I've been using Shimano A530 pedals for that purpose. Mountain SPD-compatible clip on one side, with a nice wide flat platform on the other. I've also used the old Shimano M324 pedals, but prefer the slightly lighter weight and lower profile of the A530s. Note that other foot retention systems, such as PowerGrips and the like, will work with all shoes ...


10

First off, i question why anyone thinks the calf muscle is not suited for endurance. Its a very active component of running, biking, jumping and so on. The ball of your foot can take hours of running, biking and other activity with high pressure. The arch of your foot is soft, and where tendons stretch across. A cleat in your arch would cause massive pain ...


10

Lengthening the wrench is your best bet. You don't need anything fancy, find a bit of pipe at your local hardware shop that fits over the wrench. Watch your fingers. While trying to remove a tricky pedal, it gave suddenly and my knuckles hit the teeth of the chain ring. It was a daft and bloody mistake.


9

Pushing and pulling and rhythm: You'll certainly need clipless pedals - you won't develop a decent stroke if you're only pushing down on the pedal. You need to be pulling as well. I would advocate speeding some time on a fixie, too. If you have to keep you legs moving, you will start to feel more connected to your bike and its speed. Get yourself a ...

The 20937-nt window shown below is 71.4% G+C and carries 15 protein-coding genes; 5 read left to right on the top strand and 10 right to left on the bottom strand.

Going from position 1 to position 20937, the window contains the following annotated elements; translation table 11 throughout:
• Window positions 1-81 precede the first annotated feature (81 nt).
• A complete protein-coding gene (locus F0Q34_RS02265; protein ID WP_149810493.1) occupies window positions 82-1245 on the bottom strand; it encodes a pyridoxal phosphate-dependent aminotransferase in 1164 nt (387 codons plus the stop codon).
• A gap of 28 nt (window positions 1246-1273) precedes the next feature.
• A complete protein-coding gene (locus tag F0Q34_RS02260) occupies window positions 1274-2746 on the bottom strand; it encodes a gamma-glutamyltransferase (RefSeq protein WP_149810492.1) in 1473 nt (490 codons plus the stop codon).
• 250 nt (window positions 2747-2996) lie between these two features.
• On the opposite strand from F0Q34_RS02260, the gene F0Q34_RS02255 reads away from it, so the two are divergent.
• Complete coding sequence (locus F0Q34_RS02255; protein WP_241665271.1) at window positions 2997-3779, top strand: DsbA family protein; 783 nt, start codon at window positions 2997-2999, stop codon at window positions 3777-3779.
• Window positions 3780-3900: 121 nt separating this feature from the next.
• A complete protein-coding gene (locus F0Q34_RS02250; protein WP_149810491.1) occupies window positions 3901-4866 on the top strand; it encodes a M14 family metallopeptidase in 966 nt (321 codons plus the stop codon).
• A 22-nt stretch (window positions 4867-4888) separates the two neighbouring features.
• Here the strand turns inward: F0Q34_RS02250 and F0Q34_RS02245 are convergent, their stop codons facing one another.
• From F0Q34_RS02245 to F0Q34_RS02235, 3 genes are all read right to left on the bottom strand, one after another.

9

My preference is for SPD clipless pedals and "walkable" clipless shoes. But I still have a pair of lightweight "tennis shoes" in my gear for campsite, days off, etc. Another option, if you can still find them, is the old-fashioned "touring" shoes and regular toe straps. "Touring" shoes are (or were) quite walkable, and it's reasonable to walk miles in ...


9

There are three main settings on your cleat: Fore-aft position, which should let you pedal with the metatarsal heads over the pedal axle, more or less; Lateral position, which should let a few free milimeters between the inner part of the shoe sole and the crank arm; The most important for you, which is the ANGLE between the longitudinal line of the cleat ...


9

Clipless pedals let you pull up a bit and road shoes are rigid-ish, so you can get some more power from each turn (of course, you're using your muscles in a bit of a different way). This also gives a bit of a different pressure distribution than platform pedals (look at the layout of say, a Look pedal versus a platform pedal). In an off road situation, they ...